The OAF is a great venue. It feels like Fabric in 2001/ 2002 and not just because of the industrial set up with open brick- and metal-work. As with (nu skool) breaks 7 or 8 years ago, there was a genuine feeling that we were about to see something a bit new and different.
The boys from the Blue Mountains, Hermitude, warmed it up with some jazz, reggae, dancehall and dub-influenced tunes, and looking around, it was interesting to see the audience watching the DJs like we were at a gig. Everyone was watching the stage, watching the guys perform.
The performance continued when a young scallywag took to the stage, with an air of awkwardness reminiscent of Ian Curtis. Skream was followed quickly by Benga who came out hollering in to his mic, keen to get the crowd pumped while his partner played the opening few tunes.
The set started off with frenetic pace. This was in spite of serious technical issues that plagued the first half, and which threatened to turn sections of the crowd nasty. The boys dealt with it all with supreme professionalism (Benga even started to sing ‘Night’ at one point) and once they had moved to a second set of decks it was all go.
About 10 minutes in things slowed down to a more dubstep speed, the bass started taking over and we knew things were about to get ‘fucking messy’. The sort of dubstep these guys play is fierce, dark, and unrelenting. The bass is raw and aggressive and makes you feel like you are at the centre of a thunderstorm. But in a good way.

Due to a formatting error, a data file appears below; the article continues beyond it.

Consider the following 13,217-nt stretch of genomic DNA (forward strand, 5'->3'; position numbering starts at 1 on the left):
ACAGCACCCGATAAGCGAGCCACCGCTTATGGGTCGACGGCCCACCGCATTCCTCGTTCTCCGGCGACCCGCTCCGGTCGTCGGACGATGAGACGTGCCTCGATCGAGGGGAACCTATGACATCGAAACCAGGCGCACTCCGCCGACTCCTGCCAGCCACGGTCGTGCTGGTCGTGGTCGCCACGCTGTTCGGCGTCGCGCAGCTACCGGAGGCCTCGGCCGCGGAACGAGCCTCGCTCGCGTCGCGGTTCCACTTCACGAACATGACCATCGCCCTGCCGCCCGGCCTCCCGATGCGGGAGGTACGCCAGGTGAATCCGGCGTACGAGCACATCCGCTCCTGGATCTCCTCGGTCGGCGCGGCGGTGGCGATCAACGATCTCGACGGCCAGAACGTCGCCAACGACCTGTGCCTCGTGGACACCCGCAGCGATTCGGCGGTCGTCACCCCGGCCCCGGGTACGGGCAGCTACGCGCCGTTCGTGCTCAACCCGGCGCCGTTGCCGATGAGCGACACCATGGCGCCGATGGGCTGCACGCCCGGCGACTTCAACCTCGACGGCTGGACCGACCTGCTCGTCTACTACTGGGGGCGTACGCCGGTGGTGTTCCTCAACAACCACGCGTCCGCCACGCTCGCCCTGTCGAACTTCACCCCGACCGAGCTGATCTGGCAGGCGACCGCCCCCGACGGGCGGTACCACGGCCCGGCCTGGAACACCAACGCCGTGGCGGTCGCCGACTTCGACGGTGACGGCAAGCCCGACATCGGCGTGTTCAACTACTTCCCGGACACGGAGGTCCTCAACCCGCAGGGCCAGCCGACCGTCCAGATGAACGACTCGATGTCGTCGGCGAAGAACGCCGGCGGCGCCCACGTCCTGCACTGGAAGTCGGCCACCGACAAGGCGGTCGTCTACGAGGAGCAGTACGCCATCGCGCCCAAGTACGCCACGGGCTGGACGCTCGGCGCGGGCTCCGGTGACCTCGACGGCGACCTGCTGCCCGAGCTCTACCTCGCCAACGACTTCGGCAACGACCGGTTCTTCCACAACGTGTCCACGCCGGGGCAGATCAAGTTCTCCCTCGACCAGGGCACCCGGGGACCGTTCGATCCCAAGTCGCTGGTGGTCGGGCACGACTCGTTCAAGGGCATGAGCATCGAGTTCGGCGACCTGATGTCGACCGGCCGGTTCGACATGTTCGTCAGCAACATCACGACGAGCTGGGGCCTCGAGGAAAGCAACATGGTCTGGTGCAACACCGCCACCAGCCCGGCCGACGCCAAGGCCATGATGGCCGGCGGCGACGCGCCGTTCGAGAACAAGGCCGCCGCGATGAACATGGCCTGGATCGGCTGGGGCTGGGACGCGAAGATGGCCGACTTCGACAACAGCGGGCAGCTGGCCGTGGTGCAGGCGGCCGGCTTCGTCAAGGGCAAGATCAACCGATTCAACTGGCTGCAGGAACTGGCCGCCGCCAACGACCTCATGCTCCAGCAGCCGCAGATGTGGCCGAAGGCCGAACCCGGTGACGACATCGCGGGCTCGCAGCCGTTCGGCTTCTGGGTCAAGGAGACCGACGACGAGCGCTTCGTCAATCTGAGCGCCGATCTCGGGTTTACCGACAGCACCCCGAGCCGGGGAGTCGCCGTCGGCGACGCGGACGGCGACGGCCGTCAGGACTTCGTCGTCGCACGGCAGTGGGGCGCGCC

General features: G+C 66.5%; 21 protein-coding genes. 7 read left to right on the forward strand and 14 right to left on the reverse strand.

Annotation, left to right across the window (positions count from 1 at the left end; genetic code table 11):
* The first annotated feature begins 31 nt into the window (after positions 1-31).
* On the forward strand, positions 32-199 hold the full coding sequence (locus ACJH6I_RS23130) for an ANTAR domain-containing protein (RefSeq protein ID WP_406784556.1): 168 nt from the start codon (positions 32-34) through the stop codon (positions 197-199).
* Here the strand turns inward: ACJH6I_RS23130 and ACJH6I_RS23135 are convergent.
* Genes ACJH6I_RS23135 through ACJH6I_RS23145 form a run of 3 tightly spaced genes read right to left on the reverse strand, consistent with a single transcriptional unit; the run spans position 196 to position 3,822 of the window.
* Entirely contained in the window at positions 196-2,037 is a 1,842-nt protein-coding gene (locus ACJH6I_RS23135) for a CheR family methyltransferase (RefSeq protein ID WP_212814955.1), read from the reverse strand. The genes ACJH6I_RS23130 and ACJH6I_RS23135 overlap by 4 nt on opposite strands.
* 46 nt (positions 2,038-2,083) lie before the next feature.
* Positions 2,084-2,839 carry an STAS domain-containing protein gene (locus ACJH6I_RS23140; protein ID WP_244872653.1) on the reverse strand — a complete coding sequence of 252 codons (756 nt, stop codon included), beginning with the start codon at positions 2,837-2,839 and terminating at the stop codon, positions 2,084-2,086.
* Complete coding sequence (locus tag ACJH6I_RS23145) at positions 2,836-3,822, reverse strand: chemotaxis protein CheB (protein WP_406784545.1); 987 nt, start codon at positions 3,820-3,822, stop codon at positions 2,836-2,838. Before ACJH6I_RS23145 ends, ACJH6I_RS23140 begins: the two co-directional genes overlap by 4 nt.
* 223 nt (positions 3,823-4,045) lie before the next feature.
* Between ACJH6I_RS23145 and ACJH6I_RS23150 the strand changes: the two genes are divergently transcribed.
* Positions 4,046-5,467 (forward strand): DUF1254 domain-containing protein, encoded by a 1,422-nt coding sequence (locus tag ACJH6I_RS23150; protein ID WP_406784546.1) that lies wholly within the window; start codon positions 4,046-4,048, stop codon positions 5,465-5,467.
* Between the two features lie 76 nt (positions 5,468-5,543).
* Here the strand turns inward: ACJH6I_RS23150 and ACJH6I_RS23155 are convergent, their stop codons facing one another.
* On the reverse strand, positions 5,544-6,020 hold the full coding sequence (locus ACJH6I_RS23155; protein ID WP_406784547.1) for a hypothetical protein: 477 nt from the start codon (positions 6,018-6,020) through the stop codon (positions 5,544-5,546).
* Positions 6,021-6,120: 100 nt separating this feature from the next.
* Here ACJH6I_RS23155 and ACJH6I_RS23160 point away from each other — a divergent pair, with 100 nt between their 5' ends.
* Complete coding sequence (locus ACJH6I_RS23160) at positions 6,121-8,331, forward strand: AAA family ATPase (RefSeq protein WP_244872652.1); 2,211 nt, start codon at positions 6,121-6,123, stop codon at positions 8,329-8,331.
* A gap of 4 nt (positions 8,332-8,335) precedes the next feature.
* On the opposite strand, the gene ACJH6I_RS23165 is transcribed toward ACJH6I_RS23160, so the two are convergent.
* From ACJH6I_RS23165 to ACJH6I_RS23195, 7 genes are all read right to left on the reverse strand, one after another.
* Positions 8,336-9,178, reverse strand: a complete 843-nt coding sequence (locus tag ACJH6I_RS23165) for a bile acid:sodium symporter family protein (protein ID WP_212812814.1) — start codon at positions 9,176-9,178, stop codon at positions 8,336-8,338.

It is also high energy, and Benga kept reminding us of that by shouting in to the mic. They were playing back-to-back, and were helped out on mic duties about half way in to the set when N-Type barrelled on to the stage having finished his set up at the Gaff (why these guys were booked for the same night I have no idea).
At times it seemed like we were watching 3 lads muck about in their bedroom, but it was amazing to see such passion for the music they were playing. By the time they had all had a crowdsurf (Benga looked like he got dumped on the floor, but I am sure he is alright), and yelling at everyone to ‘get fucking alien’ (still not sure what that means), the night was won.
Skream pointedly asked us who was at his gig in 2006 (of course, everyone was there), and it made me realise that whilst this all feels fresh and new in Australia, these boys have been around for a long time in the UK. Going on last night, we should see dubstep go from strength to strength in these parts in 2009.